Thank you, Lowrider57. Your "coming out" helps me. I have never been diagnosed with Hyperacusis, which I will research, but I am a diagnosed gifted dyslexic with hypersensitivity in vision and hearing.
I agree that SS is not necessarily the problem. Tube gear can sound very bright and painful. It sounds so smooth and then it pierces.
My cheeeeeeeap system is an hk990 integrated driving vintage AR90 4 ohm 4-way speakers. I've come to think of the hk990 as a little amp (150w/8ohms,300w/4ohms). I added subs and set the crossover at 40hz. And the powered subs liberate the upper range so that the highs are smoother. I think if you think you have enough power, add a powered sub or two and audition the high end again. Adding subs can help solve the issue by eliminating saturation in the amp. Recently an hk avr7550hd fell into my lap and I set it up as pre pro using the hk990's amp section. The avr 7550hd has a smoother pre pro than the hk990 (Don't know why. It was hk's single attempt to enter the high end avr market). So it was a further improvement. It also has Dolby Volume which reduces sibilence somewhat, but is not as dynamic.
Your post helps me regain my focus on my own specific needs. I think Steve's reclocker or a DAC with Async is probably the next step.
Thanks, Lynne. I have plenty of power, 600wpc into 4 ohms (Sunfire 300 amp, PSB Synch's) and in my 12'x16' room the bass is deep and tight. Currently I have metal tweeters and I know that my next speaker upgrade I will try a soft dome tweeter even though I've been told that my speakers are not bright.
But as you know, your opinion is the only one that counts when building a system.
I have been through this and have the exact same issue as the poster with upper mids and highs. If you measured it, you would find the upper mids are also a problem.
Wire will change things a little, and new CD player or dac may change or improve things a little. Do yourself a huge favor and call Steve at Empirical Audio. He has the solution to your issue that is pure sonic heaven for those of us with upper mids and highs sensitivity. I can't go to most live concerts anymore unless the venue has great sound.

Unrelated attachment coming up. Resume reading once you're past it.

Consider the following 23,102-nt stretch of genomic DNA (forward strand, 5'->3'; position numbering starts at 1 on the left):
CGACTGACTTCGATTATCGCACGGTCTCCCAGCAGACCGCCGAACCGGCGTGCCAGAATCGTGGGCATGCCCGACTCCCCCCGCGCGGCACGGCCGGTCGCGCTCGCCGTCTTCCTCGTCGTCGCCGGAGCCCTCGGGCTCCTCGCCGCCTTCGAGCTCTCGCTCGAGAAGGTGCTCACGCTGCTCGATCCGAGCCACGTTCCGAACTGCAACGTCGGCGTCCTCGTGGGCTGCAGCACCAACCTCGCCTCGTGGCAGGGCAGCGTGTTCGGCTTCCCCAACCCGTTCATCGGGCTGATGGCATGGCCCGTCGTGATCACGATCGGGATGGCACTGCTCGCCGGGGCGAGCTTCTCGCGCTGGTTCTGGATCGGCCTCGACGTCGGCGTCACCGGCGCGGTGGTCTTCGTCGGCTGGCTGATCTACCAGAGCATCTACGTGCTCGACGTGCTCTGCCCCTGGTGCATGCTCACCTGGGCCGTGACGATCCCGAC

I use his Offramp and Bnc cable on my dac/computer combo and they took my digital to a completely different level. I so enjoy all my music again. The problem is most likely jitter and the noise and glare associated with it.
You must try his product and see for yourself. They are not cheap, but they will transform your digital front end.
The poster from what I can gather has acute sensitive to highs and may have tinnitus .... Please let us know?
Anyway, any change after the source of the problem will just change it or give a different flavor of the same problem for the poster. The digital front end must be addressed to in fact deliver what is needed.
That's right, Grannyring...sensitivity to highs which can result in pain, plus tinnitus which is minor.
As far as pwr. conditioning, I have a Blue Circle PC + 2 BC pwr filters inline. The Audience Powerchord smoothed out the CDP tremendously.
I like the timbre of my system and I now know that the quality of the CD source material can present a problem for me. To others that have heard the same CD thru my system, no problem.
So, at this point I'm wondering if I should use the ARC CD3 as a transport only and buy a Synchro-mesh. Having said that, I would only have a $500 budget for a DAC which is why I was looking at the Jolida. That is my dilemma and thanks for all the input so far.
You have the answer as mentioned above. I'm in the exact same situation as you. I have some tinnitus and others do not hear the glare we do. Power cords etc helped a little, but in the end, for a digital front end the EA stuff is a must.
I can now turn my music up with no problem, even mediocre recordings. It's not so much the dac. You can call Steve and try what he suggests. I think he offers a trial period. If out of your budget, then you will need to settle for the smaller helps like power cords etc.